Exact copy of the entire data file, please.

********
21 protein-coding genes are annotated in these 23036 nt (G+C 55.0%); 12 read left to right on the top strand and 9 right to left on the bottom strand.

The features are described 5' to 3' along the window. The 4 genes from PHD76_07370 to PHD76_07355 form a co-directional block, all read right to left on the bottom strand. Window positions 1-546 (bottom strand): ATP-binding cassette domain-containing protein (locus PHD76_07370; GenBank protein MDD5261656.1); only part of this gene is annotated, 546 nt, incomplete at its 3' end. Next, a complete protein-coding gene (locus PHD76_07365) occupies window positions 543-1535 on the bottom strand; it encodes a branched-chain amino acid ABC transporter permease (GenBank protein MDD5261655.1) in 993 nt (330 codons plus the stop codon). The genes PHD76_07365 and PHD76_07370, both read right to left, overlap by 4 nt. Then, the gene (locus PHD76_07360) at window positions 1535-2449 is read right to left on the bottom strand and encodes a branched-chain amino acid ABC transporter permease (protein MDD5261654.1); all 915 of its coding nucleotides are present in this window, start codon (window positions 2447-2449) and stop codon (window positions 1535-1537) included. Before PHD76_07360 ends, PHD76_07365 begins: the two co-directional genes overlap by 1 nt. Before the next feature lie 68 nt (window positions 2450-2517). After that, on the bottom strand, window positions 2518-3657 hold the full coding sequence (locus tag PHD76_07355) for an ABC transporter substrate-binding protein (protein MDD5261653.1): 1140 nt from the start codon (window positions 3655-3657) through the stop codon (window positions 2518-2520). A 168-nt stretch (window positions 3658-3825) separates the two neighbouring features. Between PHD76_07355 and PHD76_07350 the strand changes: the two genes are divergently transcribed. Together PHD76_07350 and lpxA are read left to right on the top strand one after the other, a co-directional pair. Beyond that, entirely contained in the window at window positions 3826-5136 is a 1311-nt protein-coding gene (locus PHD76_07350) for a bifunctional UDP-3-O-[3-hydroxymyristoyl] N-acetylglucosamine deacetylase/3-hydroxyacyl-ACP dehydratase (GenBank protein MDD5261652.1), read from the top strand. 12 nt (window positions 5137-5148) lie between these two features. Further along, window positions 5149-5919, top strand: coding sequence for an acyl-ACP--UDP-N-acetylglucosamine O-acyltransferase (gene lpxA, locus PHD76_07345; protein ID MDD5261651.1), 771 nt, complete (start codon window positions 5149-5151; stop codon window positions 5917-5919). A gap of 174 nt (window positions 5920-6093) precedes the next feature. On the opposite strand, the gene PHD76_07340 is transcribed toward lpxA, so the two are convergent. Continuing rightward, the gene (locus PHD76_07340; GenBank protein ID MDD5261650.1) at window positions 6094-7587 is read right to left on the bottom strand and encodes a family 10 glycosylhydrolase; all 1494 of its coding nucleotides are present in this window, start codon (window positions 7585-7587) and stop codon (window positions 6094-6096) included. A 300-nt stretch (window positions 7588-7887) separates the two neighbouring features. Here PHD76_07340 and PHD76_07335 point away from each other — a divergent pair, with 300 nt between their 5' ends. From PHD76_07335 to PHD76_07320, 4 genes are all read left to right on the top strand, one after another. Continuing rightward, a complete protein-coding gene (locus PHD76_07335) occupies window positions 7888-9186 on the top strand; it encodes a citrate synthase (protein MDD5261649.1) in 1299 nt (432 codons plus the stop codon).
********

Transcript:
21 protein-coding genes are annotated in these 23036 nt (G+C 55.0%); 12 read left to right on the top strand and 9 right to left on the bottom strand.

The features are described 5' to 3' along the window. The 4 genes from PHD76_07370 to PHD76_07355 form a co-directional block, all read right to left on the bottom strand. Window positions 1-546 (bottom strand): ATP-binding cassette domain-containing protein (locus PHD76_07370; GenBank protein MDD5261656.1); only part of this gene is annotated, 546 nt, incomplete at its 3' end. Next, a complete protein-coding gene (locus PHD76_07365) occupies window positions 543-1535 on the bottom strand; it encodes a branched-chain amino acid ABC transporter permease (GenBank protein MDD5261655.1) in 993 nt (330 codons plus the stop codon). The genes PHD76_07365 and PHD76_07370, both read right to left, overlap by 4 nt. Then, the gene (locus PHD76_07360) at window positions 1535-2449 is read right to left on the bottom strand and encodes a branched-chain amino acid ABC transporter permease (protein MDD5261654.1); all 915 of its coding nucleotides are present in this window, start codon (window positions 2447-2449) and stop codon (window positions 1535-1537) included. Before PHD76_07360 ends, PHD76_07365 begins: the two co-directional genes overlap by 1 nt. Before the next feature lie 68 nt (window positions 2450-2517). After that, on the bottom strand, window positions 2518-3657 hold the full coding sequence (locus tag PHD76_07355) for an ABC transporter substrate-binding protein (protein MDD5261653.1): 1140 nt from the start codon (window positions 3655-3657) through the stop codon (window positions 2518-2520). A 168-nt stretch (window positions 3658-3825) separates the two neighbouring features. Between PHD76_07355 and PHD76_07350 the strand changes: the two genes are divergently transcribed. Together PHD76_07350 and lpxA are read left to right on the top strand one after the other, a co-directional pair. Beyond that, entirely contained in the window at window positions 3826-5136 is a 1311-nt protein-coding gene (locus PHD76_07350) for a bifunctional UDP-3-O-[3-hydroxymyristoyl] N-acetylglucosamine deacetylase/3-hydroxyacyl-ACP dehydratase (GenBank protein MDD5261652.1), read from the top strand. 12 nt (window positions 5137-5148) lie between these two features. Further along, window positions 5149-5919, top strand: coding sequence for an acyl-ACP--UDP-N-acetylglucosamine O-acyltransferase (gene lpxA, locus PHD76_07345; protein ID MDD5261651.1), 771 nt, complete (start codon window positions 5149-5151; stop codon window positions 5917-5919). A gap of 174 nt (window positions 5920-6093) precedes the next feature. On the opposite strand, the gene PHD76_07340 is transcribed toward lpxA, so the two are convergent. Continuing rightward, the gene (locus PHD76_07340; GenBank protein ID MDD5261650.1) at window positions 6094-7587 is read right to left on the bottom strand and encodes a family 10 glycosylhydrolase; all 1494 of its coding nucleotides are present in this window, start codon (window positions 7585-7587) and stop codon (window positions 6094-6096) included. A 300-nt stretch (window positions 7588-7887) separates the two neighbouring features. Here PHD76_07340 and PHD76_07335 point away from each other — a divergent pair, with 300 nt between their 5' ends. From PHD76_07335 to PHD76_07320, 4 genes are all read left to right on the top strand, one after another. Continuing rightward, a complete protein-coding gene (locus PHD76_07335) occupies window positions 7888-9186 on the top strand; it encodes a citrate synthase (protein MDD5261649.1) in 1299 nt (432 codons plus the stop codon).